Thorac cardiovasc Surg 2019; 67(08): 652-658
DOI: 10.1055/s-0038-1676127
Original Cardiovascular
Georg Thieme Verlag KG Stuttgart · New York

Difference in Outcome Following Surgery for Native Aortic and Mitral Valve Infective Endocarditis

Tuukka Kaartama
1  Department of Cardiothoracic Surgery, Skane University Hospital and Lund University, Lund, Sweden
2  Helsingin Yliopisto Laaketieteellinen tiedekunta, Helsinki, Finland
,
Shahab Nozohoor
1  Department of Cardiothoracic Surgery, Skane University Hospital and Lund University, Lund, Sweden
,
Malin Johansson
1  Department of Cardiothoracic Surgery, Skane University Hospital and Lund University, Lund, Sweden
,
Johan Sjögren
3  Department of Cardiothoracic Surgery - Heart and Lung Division, Lund University Hospital, Lund, Sweden
,
Pedro Timane
1  Department of Cardiothoracic Surgery, Skane University Hospital and Lund University, Lund, Sweden
4  Aarhus Universitet Health, Aarhus, Denmark
,
Sigurdur Ragnarsson
1  Department of Cardiothoracic Surgery, Skane University Hospital and Lund University, Lund, Sweden
› Author Affiliations
Funding Authors received Swedish ALF Grants.
Further Information

Publication History

05 August 2018

15 October 2018

Publication Date:
30 November 2018 (online)

Abstract

Background We investigated differences in clinical presentation, microbiology, and short- and long-term results according to the affected valve in patients who underwent surgery for left-sided native valve infective endocarditis (IE).

Methods This was a single-center retrospective study of 117 patients with isolated mitral valve IE (group M) and 140 patients with isolated aortic valve IE (group A) who underwent surgery between 1998 and 2015.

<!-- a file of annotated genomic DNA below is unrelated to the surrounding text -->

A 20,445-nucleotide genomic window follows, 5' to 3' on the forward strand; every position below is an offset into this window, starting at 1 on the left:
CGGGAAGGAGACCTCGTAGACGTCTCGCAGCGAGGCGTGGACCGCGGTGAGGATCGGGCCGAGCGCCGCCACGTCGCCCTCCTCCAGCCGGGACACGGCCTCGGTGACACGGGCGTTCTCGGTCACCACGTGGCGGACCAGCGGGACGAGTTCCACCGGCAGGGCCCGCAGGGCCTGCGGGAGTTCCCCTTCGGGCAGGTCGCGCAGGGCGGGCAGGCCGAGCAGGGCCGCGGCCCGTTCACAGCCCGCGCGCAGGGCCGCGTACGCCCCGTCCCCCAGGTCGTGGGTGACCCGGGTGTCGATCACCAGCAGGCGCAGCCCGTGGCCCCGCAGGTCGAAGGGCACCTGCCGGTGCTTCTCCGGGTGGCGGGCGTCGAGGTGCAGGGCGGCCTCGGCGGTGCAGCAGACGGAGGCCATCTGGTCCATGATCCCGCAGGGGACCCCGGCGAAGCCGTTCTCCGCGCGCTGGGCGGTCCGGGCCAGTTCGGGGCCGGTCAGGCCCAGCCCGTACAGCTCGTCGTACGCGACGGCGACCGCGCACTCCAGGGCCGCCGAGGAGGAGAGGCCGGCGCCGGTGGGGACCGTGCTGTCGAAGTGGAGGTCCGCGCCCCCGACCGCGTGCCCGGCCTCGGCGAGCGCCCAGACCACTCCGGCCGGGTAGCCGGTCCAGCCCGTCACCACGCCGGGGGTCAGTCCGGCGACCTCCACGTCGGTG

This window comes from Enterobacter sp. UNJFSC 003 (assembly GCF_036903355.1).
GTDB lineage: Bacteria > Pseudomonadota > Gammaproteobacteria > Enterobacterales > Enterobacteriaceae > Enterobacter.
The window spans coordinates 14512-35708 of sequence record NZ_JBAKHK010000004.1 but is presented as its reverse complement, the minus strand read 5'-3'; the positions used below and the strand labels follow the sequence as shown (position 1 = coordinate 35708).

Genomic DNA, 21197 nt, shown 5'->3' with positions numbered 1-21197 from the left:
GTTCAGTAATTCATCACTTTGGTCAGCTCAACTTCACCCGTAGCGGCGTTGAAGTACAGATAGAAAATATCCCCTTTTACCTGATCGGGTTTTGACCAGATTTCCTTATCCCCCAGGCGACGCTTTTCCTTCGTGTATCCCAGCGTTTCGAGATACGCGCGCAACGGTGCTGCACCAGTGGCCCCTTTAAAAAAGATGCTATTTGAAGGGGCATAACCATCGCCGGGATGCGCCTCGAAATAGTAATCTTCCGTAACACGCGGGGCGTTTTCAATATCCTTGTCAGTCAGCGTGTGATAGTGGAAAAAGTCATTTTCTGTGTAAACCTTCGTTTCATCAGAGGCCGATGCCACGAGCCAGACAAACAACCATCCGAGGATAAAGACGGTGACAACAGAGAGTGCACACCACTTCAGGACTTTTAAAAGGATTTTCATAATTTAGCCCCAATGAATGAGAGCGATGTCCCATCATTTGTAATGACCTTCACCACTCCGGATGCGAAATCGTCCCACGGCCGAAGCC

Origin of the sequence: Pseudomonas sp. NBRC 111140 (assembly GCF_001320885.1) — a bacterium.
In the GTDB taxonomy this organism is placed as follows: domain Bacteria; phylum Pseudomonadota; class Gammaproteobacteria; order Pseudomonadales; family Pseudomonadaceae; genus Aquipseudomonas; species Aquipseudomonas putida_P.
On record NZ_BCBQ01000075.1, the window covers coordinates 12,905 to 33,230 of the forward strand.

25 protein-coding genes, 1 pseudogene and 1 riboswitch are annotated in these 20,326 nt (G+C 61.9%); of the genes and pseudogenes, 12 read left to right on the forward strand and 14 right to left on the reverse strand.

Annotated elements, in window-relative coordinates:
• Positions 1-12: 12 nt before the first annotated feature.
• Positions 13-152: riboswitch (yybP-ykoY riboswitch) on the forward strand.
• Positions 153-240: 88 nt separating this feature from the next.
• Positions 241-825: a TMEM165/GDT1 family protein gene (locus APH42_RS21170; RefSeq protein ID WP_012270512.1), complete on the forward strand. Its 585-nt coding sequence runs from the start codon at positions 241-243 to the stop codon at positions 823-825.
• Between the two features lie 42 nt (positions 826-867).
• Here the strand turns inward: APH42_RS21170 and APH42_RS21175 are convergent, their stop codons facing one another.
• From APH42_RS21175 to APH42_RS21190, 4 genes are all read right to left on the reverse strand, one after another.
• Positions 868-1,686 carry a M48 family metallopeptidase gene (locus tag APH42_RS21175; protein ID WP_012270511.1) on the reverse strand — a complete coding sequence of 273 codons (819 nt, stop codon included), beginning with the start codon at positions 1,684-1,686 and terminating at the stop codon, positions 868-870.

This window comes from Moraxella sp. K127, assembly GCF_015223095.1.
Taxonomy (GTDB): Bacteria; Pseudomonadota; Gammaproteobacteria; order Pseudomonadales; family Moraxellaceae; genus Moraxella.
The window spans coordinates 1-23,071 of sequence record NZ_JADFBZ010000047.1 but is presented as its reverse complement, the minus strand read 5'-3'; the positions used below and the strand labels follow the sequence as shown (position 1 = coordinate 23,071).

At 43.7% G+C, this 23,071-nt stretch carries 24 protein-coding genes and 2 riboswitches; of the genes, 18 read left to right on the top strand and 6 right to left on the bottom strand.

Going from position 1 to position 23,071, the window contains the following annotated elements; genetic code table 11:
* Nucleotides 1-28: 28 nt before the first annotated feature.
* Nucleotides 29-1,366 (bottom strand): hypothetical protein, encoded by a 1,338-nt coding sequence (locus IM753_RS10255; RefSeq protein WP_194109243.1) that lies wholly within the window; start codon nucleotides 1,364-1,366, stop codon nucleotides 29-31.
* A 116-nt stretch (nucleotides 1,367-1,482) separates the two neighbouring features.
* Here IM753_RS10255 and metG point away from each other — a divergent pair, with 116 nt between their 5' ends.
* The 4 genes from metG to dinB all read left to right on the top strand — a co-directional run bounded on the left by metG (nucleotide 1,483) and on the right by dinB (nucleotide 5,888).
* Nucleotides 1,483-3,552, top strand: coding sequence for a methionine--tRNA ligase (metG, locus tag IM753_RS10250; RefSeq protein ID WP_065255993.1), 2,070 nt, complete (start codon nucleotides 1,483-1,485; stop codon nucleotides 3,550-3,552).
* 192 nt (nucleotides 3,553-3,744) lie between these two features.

Results The mean age of patients in group M was 62 ± 14 years, whereas in group A the patients were 56 ± 14 years old (p = 0.001). There were 61 females (52% of patients) in group M and 31 females (22% of patients) in group A (p < 0.001). Abscesses were more common in group A than in group B. Staphylococcus aureus was more frequent in group M (47%, n = 55) than in group A (21%, n = 30; p < 0.001). The length of time from symptom onset to surgery was longer in group A than in group M, but the time from diagnosis to surgery was shorter in group A than in group M. Ninety-day mortality was similar in group M and group A in patients operated within 48 hours after diagnosis, but in patients who were operated more than 48 hours after diagnosis the 90-day mortality was 15% in group M and 3% in group A (p = 0.006).

Conclusion There were considerable differences in preoperative characteristics, microbiology, timing of surgery, and outcomes between patients who underwent surgery for isolated aortic valve IE and those who were operated for isolated mitral valve IE.